Drawing on an article based on doctoral research and recently published in the European Journal of International Law, in this presentation Ríán Derrig proposes a rereading of Harold Lasswell and Myres McDougal’s earliest 1943 statement of policy-oriented jurisprudence, also known as the ‘New Haven School’. Using previously unexploited archival sources and unpublished teaching materials, this rereading breaks with current understandings of the school. First, Derrig re-periodizes Lasswell and McDougal’s work as a product of interwar insecurities and the rising culture of American modernism from the 1920s. Second, Derrig emphasizes Lasswell and McDougal’s engagement with progressive politics of the early 20th century – New Deal social planning and redistribution; psychoanalytically inspired social critique; Marxism and socialism. Third, Derrig argues that the school’s primary intellectual origins are to be found not in American legal realism or positivist social science, but in philosophical pragmatism and psychoanalysis. During the Cold War McDougal associated the New Haven School prominently with interventionist, anti-communist American foreign policies, and Derrig concludes by identifying underappreciated themes highlighted by my findings in his seminal writings.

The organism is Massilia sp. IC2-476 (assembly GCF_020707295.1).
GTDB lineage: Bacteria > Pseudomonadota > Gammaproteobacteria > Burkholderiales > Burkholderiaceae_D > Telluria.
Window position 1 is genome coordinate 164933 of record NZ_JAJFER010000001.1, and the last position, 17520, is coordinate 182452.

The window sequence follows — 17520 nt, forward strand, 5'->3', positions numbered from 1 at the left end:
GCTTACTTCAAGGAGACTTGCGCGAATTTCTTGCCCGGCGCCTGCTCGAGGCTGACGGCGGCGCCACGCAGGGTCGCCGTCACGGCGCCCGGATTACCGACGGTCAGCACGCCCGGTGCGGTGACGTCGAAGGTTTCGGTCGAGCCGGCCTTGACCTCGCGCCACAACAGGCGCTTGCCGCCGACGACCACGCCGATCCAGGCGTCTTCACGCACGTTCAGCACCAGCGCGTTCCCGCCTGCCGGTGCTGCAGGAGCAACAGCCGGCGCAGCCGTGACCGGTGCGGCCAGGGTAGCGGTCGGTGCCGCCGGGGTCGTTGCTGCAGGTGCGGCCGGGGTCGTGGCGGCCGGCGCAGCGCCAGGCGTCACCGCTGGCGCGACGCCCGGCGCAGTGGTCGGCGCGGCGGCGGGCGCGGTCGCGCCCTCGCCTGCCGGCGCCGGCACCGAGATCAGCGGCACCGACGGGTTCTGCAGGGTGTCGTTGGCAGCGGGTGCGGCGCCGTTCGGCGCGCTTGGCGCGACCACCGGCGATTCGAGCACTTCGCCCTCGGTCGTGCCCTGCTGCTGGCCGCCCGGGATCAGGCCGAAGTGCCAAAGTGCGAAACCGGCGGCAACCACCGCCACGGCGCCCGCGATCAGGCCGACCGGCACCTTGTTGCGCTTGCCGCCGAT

The article on which the presentation is based can be found here: https://academic.oup.com/ejil/article-abstract/31/3/829/6042109
Ríán Derrig is a Postdoctoral Research Fellow at the Center for Global Constitutionalism at the WZB Berlin Social Science Center and completed his doctorate under Prof. Nehal Bhuta at EUI. He is currently working on the history and theory of interwar and mid-twentieth century legal science, focusing on relationships between theorists of the constitutional state, and psychological theories of the unconscious.
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